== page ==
Not all juices are created equal. This is what I’ve come to discover in the past few years of the juice craze, where everyone seems to be imbibing some kale laden, aloe stirred, chia seed dotted bottle of liquid produce.
When I think of Halloween, I think of pumpkins – but not of the jack o’ lantern iteration we’ve all carved into shapes ranging from eerie to pedestrian – of spooky faces aglow on neighborhood porches. Instead, I think very vividly of the pumpkin costume my mom made for me when I was about six years old.
My friends from The Clean Team (good old Dr. Junger & Dhru Purohit) sent over some great recipes to prep you for next week’s Thanksgiving’s festivities. I love a brined, stuffed and roasted turkey as much as anyone, but if you’re just cooking for two, maybe a smaller bird is more up your alley – and coupled with a beautiful side and a delicious dessert, you will be The King or Queen of happy bellies & full hearts.
So you’ve feasted, you’ve given thanks, you’ve clinked glasses, and we all know you tip toed into the kitchen in the middle of the night to have an extra spoonful of pie. I’m not judging – it’s Thanksgiving.
It was the lobby of The Bowery Hotel in New York – the playground for late night jaunts and boisterous conversation over Moscow mules and polenta fries. I remember it like it was yesterday because I had never been surrounded by so many people raving about something with such conviction.
Chef Eric Werner, of Hartwood in Tulum, has done the unthinkable – and done it well. After serving up delicious bites to Manhattan’s finest, he and his wife Mya, closed up shop and moved to the Yucatan Peninsula of Mexico to open their jungle-side, open air restaurant in Tulum.
Swede-iopian. That’s how Chef Marcus Samuelsson describes his food, and rightly so. What I love about this term is that, yes, it aptly reflects his Ethiopian birthright, and Swedish upbringing, but also the playfulness with which he sees food…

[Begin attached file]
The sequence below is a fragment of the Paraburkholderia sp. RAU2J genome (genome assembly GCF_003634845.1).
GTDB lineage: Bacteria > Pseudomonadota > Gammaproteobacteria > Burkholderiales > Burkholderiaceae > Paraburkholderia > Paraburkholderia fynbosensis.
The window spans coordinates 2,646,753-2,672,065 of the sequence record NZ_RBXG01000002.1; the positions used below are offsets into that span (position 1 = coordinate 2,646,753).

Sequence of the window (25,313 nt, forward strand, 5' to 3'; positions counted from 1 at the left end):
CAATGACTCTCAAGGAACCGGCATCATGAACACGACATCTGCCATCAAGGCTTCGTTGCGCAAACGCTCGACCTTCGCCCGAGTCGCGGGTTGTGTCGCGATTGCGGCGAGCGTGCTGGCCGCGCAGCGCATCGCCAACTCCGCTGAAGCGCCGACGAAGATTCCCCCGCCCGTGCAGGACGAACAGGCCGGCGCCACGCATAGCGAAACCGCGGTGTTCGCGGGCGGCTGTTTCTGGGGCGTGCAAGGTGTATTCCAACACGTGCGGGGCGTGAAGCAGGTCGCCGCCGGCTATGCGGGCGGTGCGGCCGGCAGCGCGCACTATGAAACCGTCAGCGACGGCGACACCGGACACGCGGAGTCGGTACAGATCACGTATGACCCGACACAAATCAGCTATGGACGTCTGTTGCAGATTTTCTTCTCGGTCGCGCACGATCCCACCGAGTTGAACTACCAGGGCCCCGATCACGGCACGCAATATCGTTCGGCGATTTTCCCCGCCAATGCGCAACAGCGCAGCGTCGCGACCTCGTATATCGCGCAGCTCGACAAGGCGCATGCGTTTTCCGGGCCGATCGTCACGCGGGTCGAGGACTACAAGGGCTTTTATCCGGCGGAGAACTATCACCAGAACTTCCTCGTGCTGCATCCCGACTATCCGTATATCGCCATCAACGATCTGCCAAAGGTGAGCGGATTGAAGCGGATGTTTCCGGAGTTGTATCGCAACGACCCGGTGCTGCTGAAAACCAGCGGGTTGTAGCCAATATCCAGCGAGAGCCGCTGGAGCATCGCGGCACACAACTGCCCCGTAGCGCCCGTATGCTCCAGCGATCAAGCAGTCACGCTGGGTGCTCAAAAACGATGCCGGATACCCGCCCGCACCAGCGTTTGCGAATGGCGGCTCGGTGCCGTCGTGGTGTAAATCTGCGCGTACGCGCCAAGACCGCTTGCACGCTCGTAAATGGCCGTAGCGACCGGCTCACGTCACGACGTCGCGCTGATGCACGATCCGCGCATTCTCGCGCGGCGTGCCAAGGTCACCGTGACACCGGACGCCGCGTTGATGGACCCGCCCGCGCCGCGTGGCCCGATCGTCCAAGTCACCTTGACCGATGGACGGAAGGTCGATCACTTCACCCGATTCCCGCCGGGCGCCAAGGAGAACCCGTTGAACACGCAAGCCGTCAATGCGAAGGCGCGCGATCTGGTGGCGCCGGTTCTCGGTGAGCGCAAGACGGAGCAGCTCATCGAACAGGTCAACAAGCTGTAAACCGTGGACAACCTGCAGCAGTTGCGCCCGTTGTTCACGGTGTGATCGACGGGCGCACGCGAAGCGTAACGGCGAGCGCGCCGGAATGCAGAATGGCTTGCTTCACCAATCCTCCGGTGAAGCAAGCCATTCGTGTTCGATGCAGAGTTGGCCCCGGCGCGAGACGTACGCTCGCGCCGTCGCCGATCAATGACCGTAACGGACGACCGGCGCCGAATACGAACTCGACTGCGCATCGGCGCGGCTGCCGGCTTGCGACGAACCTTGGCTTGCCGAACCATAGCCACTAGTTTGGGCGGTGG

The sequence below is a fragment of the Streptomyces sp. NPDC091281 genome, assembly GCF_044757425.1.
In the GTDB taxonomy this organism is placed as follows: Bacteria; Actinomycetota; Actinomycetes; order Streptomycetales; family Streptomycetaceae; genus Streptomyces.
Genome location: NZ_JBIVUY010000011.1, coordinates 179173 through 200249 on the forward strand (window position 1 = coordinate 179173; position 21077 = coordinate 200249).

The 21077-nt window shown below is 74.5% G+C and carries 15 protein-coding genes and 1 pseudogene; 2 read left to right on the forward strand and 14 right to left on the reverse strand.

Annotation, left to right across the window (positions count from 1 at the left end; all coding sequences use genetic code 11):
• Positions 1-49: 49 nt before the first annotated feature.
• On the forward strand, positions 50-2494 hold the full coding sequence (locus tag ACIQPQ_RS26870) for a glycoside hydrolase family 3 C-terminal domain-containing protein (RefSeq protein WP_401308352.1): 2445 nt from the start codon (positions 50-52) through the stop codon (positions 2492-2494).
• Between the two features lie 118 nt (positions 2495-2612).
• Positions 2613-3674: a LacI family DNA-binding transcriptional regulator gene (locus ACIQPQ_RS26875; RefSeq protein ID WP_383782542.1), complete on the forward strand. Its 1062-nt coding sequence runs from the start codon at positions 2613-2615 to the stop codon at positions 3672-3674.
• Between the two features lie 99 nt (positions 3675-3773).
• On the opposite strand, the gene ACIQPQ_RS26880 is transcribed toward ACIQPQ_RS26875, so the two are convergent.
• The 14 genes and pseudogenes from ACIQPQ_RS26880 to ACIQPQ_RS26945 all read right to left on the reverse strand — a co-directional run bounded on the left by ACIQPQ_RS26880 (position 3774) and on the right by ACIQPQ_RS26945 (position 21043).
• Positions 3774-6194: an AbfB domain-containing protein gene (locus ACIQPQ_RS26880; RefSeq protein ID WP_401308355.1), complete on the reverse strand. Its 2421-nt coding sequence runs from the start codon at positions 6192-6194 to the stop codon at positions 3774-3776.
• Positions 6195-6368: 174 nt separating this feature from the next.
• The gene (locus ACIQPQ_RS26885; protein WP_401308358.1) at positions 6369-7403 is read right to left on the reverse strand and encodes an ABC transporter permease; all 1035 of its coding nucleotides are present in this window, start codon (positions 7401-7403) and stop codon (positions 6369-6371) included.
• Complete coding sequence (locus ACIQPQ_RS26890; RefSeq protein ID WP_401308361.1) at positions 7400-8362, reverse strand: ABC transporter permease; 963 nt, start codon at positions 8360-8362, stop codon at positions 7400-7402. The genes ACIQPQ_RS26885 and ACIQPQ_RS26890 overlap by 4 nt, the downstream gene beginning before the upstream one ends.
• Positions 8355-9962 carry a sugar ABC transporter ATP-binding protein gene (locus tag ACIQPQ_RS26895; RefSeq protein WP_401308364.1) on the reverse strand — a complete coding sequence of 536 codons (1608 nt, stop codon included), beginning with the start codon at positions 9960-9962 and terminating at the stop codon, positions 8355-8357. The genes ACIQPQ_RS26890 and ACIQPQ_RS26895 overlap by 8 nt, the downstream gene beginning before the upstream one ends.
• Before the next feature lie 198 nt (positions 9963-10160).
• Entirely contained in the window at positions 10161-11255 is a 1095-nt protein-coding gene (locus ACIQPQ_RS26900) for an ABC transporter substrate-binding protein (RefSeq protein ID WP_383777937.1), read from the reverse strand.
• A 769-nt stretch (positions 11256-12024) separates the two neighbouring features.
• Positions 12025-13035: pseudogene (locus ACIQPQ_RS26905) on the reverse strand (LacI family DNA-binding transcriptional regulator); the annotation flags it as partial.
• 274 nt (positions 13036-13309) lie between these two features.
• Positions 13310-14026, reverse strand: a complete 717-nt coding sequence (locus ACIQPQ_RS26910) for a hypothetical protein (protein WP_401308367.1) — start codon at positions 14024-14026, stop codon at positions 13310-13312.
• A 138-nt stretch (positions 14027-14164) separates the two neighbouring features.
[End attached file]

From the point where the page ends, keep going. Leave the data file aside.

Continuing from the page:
With just 39 seats, a farm to table modernist approach to food, and an ethos that suggests it wants to be something more holistic than just a restaurant – there is good reason that Alma was named Bon Appétit’s Best New Restaurant of 2013, and the chef lauded as one of Food Wine Mag’s Best New Chefs of 2013.
I had 48 hours in Boston, and having never been, scouting out an unmissable restaurant was exceptionally high on my culinary totem pole. I had read about Neptune Oyster in a couple places, and then read Alinea‘s Grant Achatz & Chef Ming Tsai describe the buttermilk johnny cake with smoked trout tartare, honey butter, and caviar as “one of the best things [they’ve] ever had.
Let’s discuss Chef Josef Centeno. He is one of the most lauded chefs in the US, with three restaurants (Bäco Mercat, Bar Amá, and Orsa & Winston) all blocks away from each other in downtown Los Angeles, offering gangbuster good food that extends from the zeitgeist of his Tex-Mex upbringing.